Late Spring

Late Spring:
Petals. Fallen. Whirling. Constantly.
Even if withered
They still try to blossom;
In more and more passions.

Swallow’s nest under the
Dwarfish roof of my thatched cottage.
Every day, the birds are flying, coming and going.

Deep, late in the night,
the cuckoo was still singing:
So devoted! So shrilly,
Until she was bleeding.

The songbird doesn’t believe that
With her enthusiasm,
she cannot bring back
The spring now passed away.

–Wang Ling
translation: Peng Qiu Lin [ May 2009 ]

My friend Qiu Lin made this translation.

She says Chinese classical poetry is usually translated very badly. The translations try to be exact, but the effect they create is very dry; quite unlike the feeling of the original Chinese. Chinese is rich in connotation; and the vocabulary of these short poems is rich in layers of subtle meaning, which she has attempted to convey in her freer translation.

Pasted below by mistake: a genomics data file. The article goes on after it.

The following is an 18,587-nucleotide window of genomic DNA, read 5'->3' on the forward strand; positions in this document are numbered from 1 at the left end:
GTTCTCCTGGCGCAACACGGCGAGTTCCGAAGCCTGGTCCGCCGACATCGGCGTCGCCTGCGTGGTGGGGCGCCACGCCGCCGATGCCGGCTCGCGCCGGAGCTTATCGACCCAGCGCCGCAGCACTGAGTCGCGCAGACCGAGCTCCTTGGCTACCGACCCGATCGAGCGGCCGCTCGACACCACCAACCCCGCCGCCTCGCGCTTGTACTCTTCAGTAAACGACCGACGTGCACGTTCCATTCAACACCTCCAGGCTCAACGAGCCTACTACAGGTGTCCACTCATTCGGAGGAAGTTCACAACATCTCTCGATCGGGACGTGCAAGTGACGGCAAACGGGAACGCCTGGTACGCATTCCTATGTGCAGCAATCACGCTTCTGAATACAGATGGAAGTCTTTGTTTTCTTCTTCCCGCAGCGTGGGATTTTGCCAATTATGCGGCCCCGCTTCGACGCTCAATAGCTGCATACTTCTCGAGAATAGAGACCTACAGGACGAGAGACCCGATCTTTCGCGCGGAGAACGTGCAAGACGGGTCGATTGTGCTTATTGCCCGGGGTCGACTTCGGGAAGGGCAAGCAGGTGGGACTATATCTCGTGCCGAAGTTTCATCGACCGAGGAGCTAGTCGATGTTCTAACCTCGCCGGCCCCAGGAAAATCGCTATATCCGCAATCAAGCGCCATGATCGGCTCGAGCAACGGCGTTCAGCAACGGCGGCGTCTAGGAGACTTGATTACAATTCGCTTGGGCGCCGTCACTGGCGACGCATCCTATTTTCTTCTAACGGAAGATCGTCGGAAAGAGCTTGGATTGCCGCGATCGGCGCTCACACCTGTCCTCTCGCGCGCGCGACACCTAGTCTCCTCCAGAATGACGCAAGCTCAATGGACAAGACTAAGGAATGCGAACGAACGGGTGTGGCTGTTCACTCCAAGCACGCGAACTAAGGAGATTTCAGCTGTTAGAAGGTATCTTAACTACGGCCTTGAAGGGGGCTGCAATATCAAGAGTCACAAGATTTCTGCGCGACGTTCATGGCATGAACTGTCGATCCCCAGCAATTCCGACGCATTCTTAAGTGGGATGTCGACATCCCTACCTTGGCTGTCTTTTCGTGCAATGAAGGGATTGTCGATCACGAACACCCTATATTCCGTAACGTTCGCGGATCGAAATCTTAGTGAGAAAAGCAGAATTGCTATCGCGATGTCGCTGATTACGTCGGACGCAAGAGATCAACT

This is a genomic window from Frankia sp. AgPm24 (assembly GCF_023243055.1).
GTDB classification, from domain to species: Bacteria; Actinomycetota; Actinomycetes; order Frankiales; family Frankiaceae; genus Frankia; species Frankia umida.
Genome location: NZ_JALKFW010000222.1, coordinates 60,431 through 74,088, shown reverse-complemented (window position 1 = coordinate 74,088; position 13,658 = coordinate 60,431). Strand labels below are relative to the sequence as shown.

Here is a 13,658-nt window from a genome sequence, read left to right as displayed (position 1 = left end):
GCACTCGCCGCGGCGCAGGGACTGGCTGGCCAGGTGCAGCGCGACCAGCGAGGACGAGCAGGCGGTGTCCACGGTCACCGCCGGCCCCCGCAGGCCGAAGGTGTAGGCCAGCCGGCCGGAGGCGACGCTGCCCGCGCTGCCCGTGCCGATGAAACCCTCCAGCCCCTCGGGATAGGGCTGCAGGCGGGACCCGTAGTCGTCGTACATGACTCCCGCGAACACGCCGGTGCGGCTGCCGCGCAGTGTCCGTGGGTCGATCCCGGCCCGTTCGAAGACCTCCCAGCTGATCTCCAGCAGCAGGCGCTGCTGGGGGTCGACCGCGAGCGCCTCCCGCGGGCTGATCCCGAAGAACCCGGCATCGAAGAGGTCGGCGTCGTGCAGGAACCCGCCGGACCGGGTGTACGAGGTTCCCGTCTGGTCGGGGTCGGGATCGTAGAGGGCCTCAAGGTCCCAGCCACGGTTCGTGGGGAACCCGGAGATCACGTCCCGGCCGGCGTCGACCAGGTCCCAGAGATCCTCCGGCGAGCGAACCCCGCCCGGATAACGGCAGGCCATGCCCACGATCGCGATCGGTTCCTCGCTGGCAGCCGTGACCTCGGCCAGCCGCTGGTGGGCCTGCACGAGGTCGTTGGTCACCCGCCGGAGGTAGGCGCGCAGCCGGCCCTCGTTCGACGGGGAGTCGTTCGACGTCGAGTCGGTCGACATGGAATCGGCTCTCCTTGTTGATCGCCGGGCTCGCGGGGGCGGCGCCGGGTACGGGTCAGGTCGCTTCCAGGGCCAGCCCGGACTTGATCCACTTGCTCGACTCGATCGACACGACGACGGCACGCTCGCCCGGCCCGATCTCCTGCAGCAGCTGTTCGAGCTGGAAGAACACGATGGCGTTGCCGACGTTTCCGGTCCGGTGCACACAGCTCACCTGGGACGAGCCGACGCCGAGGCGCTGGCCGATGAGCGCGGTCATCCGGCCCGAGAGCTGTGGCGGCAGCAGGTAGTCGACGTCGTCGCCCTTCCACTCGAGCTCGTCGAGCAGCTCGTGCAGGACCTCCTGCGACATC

I think it’s very good. The result in English is a very beautiful poem. Qiu Lin has a great intuition for the right word to use in English. I’ve read translations Chinese poetry before, but none of them have touched me until now.

This translation also makes much clearer the many levels of metaphorical meaning in the poem — much more so than a dry translation would. Getting older, I feel like that songbird, trying to call back past times with her defiant but futile enthusiasm!

Advertisements